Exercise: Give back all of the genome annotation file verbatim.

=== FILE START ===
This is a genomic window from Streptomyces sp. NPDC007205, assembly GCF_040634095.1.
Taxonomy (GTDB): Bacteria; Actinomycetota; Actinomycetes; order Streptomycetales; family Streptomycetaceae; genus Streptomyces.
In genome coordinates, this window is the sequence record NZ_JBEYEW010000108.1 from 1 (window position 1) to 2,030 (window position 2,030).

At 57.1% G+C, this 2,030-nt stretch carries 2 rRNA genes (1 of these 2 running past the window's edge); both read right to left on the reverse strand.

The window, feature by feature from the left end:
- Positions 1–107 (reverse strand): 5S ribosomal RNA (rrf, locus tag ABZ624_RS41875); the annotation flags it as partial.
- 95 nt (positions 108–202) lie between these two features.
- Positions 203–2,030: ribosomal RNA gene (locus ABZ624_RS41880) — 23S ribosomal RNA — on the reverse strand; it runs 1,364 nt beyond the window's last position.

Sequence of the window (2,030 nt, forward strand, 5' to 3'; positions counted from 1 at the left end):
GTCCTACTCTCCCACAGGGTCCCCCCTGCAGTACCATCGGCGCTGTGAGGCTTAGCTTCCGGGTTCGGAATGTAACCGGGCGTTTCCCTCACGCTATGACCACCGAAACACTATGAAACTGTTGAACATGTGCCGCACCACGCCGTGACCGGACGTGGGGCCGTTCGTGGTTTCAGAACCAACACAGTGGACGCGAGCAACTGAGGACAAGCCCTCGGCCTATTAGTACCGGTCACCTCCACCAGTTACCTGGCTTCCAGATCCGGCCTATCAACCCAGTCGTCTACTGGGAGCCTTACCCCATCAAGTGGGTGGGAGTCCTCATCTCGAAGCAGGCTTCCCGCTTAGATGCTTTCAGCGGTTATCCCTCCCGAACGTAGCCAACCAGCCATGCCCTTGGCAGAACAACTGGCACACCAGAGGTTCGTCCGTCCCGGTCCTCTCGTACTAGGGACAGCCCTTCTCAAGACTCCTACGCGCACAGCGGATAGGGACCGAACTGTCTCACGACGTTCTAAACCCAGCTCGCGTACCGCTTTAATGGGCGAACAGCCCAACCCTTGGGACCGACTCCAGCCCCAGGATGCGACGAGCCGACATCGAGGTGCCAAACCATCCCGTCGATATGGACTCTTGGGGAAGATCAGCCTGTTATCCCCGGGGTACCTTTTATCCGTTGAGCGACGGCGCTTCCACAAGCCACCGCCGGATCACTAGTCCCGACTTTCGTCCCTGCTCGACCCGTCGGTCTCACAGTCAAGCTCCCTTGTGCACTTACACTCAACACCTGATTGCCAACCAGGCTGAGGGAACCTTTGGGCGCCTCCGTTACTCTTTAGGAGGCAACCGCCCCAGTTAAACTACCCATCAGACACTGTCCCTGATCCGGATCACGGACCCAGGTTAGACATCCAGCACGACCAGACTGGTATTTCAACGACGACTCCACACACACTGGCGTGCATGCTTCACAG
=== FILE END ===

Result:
This is a genomic window from Streptomyces sp. NPDC007205, assembly GCF_040634095.1.
Taxonomy (GTDB): Bacteria; Actinomycetota; Actinomycetes; order Streptomycetales; family Streptomycetaceae; genus Streptomyces.
In genome coordinates, this window is the sequence record NZ_JBEYEW010000108.1 from 1 (window position 1) to 2,030 (window position 2,030).

At 57.1% G+C, this 2,030-nt stretch carries 2 rRNA genes (1 of these 2 running past the window's edge); both read right to left on the reverse strand.

The window, feature by feature from the left end:
- Positions 1–107 (reverse strand): 5S ribosomal RNA (rrf, locus tag ABZ624_RS41875); the annotation flags it as partial.
- 95 nt (positions 108–202) lie between these two features.
- Positions 203–2,030: ribosomal RNA gene (locus ABZ624_RS41880) — 23S ribosomal RNA — on the reverse strand; it runs 1,364 nt beyond the window's last position.

Sequence of the window (2,030 nt, forward strand, 5' to 3'; positions counted from 1 at the left end):
GTCCTACTCTCCCACAGGGTCCCCCCTGCAGTACCATCGGCGCTGTGAGGCTTAGCTTCCGGGTTCGGAATGTAACCGGGCGTTTCCCTCACGCTATGACCACCGAAACACTATGAAACTGTTGAACATGTGCCGCACCACGCCGTGACCGGACGTGGGGCCGTTCGTGGTTTCAGAACCAACACAGTGGACGCGAGCAACTGAGGACAAGCCCTCGGCCTATTAGTACCGGTCACCTCCACCAGTTACCTGGCTTCCAGATCCGGCCTATCAACCCAGTCGTCTACTGGGAGCCTTACCCCATCAAGTGGGTGGGAGTCCTCATCTCGAAGCAGGCTTCCCGCTTAGATGCTTTCAGCGGTTATCCCTCCCGAACGTAGCCAACCAGCCATGCCCTTGGCAGAACAACTGGCACACCAGAGGTTCGTCCGTCCCGGTCCTCTCGTACTAGGGACAGCCCTTCTCAAGACTCCTACGCGCACAGCGGATAGGGACCGAACTGTCTCACGACGTTCTAAACCCAGCTCGCGTACCGCTTTAATGGGCGAACAGCCCAACCCTTGGGACCGACTCCAGCCCCAGGATGCGACGAGCCGACATCGAGGTGCCAAACCATCCCGTCGATATGGACTCTTGGGGAAGATCAGCCTGTTATCCCCGGGGTACCTTTTATCCGTTGAGCGACGGCGCTTCCACAAGCCACCGCCGGATCACTAGTCCCGACTTTCGTCCCTGCTCGACCCGTCGGTCTCACAGTCAAGCTCCCTTGTGCACTTACACTCAACACCTGATTGCCAACCAGGCTGAGGGAACCTTTGGGCGCCTCCGTTACTCTTTAGGAGGCAACCGCCCCAGTTAAACTACCCATCAGACACTGTCCCTGATCCGGATCACGGACCCAGGTTAGACATCCAGCACGACCAGACTGGTATTTCAACGACGACTCCACACACACTGGCGTGCATGCTTCACAG